In a paper published on Monday, we highlighted three urgent priorities for any additional capital spending: re-balancing transport investment away from London and the greater South East towards the North of England, a £2bn per year boost in public spending on housebuilding, and £1bn of extra investment per year in energy efficiency improvements for fuel-poor households.

Secondly, despite the tough fiscal environment, the Chancellor has the scope to fund a range of areas of policy in dire need of extra resources. These include social care, where rising costs at a time of falling resources are set to generate a severe funding squeeze for local government, 16-19 education, where many 6th-form and FE colleges are at risk of great financial difficulty, and funding a guaranteed paid job for young people in long-term unemployment. Our paper suggests a range of options for how to put these and other areas of policy on a sustainable funding footing.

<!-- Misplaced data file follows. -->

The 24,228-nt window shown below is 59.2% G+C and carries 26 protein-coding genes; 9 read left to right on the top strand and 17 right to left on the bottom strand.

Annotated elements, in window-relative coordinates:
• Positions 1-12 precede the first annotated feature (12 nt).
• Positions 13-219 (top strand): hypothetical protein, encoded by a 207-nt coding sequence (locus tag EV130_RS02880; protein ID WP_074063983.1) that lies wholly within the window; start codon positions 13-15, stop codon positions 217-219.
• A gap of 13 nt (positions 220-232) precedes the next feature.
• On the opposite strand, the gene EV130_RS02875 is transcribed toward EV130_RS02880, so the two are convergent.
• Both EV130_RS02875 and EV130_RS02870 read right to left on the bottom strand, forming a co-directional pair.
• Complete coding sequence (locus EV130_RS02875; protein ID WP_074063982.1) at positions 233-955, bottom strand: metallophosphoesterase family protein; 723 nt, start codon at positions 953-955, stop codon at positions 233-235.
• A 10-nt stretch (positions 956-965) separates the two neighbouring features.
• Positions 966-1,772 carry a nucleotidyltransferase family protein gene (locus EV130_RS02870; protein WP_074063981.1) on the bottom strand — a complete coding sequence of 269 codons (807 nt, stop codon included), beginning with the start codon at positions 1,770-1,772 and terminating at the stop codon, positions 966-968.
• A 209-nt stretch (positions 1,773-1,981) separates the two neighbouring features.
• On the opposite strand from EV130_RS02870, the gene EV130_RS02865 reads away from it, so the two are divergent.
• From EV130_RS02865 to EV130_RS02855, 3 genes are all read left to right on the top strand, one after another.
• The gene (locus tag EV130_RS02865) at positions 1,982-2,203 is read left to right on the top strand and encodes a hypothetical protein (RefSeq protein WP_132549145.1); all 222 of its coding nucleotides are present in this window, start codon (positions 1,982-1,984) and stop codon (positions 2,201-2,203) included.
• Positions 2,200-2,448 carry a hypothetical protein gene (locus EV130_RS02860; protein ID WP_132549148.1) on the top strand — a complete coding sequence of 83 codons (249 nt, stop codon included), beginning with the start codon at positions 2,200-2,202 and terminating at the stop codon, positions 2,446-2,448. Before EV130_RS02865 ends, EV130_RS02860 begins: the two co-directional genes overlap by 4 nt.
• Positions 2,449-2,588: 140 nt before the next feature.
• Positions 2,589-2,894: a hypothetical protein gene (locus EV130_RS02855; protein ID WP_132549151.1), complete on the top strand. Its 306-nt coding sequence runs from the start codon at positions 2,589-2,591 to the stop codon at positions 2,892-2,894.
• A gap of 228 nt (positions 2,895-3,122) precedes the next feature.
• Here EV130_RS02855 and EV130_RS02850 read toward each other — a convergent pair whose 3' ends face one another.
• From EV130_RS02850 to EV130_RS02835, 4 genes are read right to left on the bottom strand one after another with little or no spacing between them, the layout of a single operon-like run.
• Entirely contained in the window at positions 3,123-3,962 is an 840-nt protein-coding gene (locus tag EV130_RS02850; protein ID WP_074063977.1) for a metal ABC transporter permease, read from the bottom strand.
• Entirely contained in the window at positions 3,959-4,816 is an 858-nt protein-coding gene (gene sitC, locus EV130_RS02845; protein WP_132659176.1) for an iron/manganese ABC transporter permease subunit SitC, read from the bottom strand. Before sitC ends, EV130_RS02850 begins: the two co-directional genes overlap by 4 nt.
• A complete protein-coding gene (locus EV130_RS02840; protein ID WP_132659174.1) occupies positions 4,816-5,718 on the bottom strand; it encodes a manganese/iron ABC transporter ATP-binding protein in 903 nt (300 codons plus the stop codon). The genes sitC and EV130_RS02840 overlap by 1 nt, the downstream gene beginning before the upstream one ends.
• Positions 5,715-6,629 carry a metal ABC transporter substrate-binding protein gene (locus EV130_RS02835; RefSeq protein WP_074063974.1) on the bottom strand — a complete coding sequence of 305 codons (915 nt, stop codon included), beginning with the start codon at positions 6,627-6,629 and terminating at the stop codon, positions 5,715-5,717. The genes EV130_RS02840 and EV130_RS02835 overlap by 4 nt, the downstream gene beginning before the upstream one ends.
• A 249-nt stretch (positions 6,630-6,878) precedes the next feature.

There is a political angle to this as well. The Conservatives are keen to be seen as a party representing all working people, as shown by the "blue-collar Conservatism" agenda. In addition, the spending review offers the Conservative party the opportunity to return to ‘Compassionate Conservatism’ as a going concern.  If they are truly serious about being seen in this light, this should be reflected in a social investment agenda pursued through the spending review that promotes employment and secures a future for public services outside the NHS and schools.